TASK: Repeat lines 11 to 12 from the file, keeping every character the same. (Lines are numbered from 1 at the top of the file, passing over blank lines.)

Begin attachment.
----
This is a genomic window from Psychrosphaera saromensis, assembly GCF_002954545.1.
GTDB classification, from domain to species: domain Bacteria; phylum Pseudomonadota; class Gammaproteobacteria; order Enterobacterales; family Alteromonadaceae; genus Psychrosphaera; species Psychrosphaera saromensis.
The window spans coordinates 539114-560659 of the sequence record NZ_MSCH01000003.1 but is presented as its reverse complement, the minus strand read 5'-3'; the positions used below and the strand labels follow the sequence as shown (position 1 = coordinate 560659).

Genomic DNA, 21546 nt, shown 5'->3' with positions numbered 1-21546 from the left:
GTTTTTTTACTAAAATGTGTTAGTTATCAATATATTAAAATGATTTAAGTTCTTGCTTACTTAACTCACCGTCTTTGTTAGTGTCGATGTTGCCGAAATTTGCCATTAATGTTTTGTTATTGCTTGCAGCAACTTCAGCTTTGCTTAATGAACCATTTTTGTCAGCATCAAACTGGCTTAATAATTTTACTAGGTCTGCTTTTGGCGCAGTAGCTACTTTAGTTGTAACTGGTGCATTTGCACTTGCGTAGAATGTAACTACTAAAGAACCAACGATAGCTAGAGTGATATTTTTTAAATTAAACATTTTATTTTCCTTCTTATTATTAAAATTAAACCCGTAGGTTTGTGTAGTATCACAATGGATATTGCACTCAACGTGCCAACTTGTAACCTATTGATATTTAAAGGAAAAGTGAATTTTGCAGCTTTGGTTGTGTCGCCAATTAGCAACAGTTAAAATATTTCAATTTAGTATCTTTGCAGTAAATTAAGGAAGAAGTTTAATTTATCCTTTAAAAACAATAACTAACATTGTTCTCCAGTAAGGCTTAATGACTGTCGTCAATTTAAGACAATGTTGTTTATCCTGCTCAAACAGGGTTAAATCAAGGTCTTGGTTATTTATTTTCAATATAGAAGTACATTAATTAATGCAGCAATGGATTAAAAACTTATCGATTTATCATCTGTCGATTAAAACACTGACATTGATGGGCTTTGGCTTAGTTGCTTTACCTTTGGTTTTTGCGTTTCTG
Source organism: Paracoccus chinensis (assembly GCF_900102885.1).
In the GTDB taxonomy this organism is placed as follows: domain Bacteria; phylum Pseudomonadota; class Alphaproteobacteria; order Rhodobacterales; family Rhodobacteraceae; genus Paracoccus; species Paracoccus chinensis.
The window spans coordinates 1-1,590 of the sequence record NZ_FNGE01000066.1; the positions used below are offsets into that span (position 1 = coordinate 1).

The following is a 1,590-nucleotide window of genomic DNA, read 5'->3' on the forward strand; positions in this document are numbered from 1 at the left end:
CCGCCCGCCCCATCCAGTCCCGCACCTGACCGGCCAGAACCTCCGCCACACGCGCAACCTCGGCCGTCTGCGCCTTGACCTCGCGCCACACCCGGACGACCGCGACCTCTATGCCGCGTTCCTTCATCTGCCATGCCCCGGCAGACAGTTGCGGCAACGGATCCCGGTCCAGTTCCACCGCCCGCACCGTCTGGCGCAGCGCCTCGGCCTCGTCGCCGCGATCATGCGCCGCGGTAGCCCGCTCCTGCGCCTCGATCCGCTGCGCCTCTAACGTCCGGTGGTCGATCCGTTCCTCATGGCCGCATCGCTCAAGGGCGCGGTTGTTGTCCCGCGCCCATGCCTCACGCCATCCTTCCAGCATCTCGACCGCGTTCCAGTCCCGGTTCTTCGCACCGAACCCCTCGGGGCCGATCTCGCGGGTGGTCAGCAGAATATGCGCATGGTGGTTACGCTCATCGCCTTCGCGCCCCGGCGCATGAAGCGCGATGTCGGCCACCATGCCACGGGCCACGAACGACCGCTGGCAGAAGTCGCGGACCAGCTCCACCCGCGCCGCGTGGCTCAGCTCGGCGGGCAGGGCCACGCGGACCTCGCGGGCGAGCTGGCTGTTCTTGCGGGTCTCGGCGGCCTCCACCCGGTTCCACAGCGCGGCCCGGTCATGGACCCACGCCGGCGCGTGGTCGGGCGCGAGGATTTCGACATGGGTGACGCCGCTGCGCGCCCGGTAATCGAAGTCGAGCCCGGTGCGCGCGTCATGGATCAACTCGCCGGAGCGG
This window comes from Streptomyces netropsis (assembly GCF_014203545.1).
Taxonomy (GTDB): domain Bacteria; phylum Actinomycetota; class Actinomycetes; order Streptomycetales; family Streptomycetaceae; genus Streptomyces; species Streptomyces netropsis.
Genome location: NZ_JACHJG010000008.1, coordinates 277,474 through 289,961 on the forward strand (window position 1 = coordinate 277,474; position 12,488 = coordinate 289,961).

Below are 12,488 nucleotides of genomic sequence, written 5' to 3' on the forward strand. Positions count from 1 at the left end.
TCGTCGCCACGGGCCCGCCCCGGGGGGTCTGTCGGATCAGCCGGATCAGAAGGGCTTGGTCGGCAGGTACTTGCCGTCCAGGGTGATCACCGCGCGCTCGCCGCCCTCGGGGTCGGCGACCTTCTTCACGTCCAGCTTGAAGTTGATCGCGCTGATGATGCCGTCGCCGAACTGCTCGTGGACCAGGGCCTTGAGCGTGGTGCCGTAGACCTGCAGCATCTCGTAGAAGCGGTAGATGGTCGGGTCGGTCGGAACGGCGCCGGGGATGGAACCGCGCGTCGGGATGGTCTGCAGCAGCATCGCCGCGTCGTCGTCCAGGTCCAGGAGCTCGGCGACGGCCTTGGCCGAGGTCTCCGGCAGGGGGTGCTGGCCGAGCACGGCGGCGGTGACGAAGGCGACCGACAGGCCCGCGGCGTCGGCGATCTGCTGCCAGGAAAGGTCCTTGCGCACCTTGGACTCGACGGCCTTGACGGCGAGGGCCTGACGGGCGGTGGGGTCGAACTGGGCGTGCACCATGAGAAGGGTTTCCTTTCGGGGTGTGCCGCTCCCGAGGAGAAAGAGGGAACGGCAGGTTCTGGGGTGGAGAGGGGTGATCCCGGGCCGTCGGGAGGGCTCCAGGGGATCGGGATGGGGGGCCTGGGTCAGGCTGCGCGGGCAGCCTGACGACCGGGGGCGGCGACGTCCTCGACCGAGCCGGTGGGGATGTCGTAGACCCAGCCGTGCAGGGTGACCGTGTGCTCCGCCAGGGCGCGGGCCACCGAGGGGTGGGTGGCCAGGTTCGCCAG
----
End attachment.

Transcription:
This window comes from Streptomyces netropsis (assembly GCF_014203545.1).
Taxonomy (GTDB): domain Bacteria; phylum Actinomycetota; class Actinomycetes; order Streptomycetales; family Streptomycetaceae; genus Streptomyces; species Streptomyces netropsis.